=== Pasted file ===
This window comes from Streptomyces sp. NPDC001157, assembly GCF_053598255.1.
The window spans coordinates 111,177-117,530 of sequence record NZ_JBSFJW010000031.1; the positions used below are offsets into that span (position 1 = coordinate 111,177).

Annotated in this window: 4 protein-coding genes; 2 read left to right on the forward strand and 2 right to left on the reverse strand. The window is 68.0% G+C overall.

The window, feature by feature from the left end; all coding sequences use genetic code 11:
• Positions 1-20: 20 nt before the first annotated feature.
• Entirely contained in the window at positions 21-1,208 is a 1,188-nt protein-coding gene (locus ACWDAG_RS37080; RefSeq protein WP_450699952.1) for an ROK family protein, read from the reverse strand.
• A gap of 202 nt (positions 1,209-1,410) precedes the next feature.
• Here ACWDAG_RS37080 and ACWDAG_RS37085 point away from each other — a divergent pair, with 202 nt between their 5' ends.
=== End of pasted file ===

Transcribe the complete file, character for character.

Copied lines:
This window comes from Streptomyces sp. NPDC001157, assembly GCF_053598255.1.
The window spans coordinates 111,177-117,530 of sequence record NZ_JBSFJW010000031.1; the positions used below are offsets into that span (position 1 = coordinate 111,177).

Annotated in this window: 4 protein-coding genes; 2 read left to right on the forward strand and 2 right to left on the reverse strand. The window is 68.0% G+C overall.

The window, feature by feature from the left end; all coding sequences use genetic code 11:
• Positions 1-20: 20 nt before the first annotated feature.
• Entirely contained in the window at positions 21-1,208 is a 1,188-nt protein-coding gene (locus ACWDAG_RS37080; RefSeq protein WP_450699952.1) for an ROK family protein, read from the reverse strand.
• A gap of 202 nt (positions 1,209-1,410) precedes the next feature.
• Here ACWDAG_RS37080 and ACWDAG_RS37085 point away from each other — a divergent pair, with 202 nt between their 5' ends.